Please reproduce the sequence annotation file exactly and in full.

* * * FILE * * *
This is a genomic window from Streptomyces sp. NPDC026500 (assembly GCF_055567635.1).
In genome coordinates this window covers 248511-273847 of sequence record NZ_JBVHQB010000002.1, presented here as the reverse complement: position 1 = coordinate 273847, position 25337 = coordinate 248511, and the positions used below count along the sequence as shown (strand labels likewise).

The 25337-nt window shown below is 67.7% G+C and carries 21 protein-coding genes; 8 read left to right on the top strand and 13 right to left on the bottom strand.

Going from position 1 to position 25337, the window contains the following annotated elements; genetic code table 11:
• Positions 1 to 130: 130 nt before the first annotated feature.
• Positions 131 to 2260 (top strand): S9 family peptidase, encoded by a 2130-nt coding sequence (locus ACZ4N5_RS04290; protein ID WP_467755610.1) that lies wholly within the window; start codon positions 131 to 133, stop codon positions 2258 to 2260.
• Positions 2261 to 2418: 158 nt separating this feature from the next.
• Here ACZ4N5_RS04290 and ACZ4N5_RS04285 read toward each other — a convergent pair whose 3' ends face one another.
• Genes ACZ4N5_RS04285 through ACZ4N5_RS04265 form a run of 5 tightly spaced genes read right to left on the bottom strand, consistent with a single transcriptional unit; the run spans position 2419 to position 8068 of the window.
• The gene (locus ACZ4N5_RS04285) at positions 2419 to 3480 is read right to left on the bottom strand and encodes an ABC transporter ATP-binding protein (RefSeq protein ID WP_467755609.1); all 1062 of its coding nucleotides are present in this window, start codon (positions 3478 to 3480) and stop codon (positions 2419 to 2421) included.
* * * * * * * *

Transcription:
This is a genomic window from Streptomyces sp. NPDC026500 (assembly GCF_055567635.1).
In genome coordinates this window covers 248511-273847 of sequence record NZ_JBVHQB010000002.1, presented here as the reverse complement: position 1 = coordinate 273847, position 25337 = coordinate 248511, and the positions used below count along the sequence as shown (strand labels likewise).

The 25337-nt window shown below is 67.7% G+C and carries 21 protein-coding genes; 8 read left to right on the top strand and 13 right to left on the bottom strand.

Going from position 1 to position 25337, the window contains the following annotated elements; genetic code table 11:
• Positions 1 to 130: 130 nt before the first annotated feature.
• Positions 131 to 2260 (top strand): S9 family peptidase, encoded by a 2130-nt coding sequence (locus ACZ4N5_RS04290; protein ID WP_467755610.1) that lies wholly within the window; start codon positions 131 to 133, stop codon positions 2258 to 2260.
• Positions 2261 to 2418: 158 nt separating this feature from the next.
• Here ACZ4N5_RS04290 and ACZ4N5_RS04285 read toward each other — a convergent pair whose 3' ends face one another.
• Genes ACZ4N5_RS04285 through ACZ4N5_RS04265 form a run of 5 tightly spaced genes read right to left on the bottom strand, consistent with a single transcriptional unit; the run spans position 2419 to position 8068 of the window.
• The gene (locus ACZ4N5_RS04285) at positions 2419 to 3480 is read right to left on the bottom strand and encodes an ABC transporter ATP-binding protein (RefSeq protein ID WP_467755609.1); all 1062 of its coding nucleotides are present in this window, start codon (positions 3478 to 3480) and stop codon (positions 2419 to 2421) included.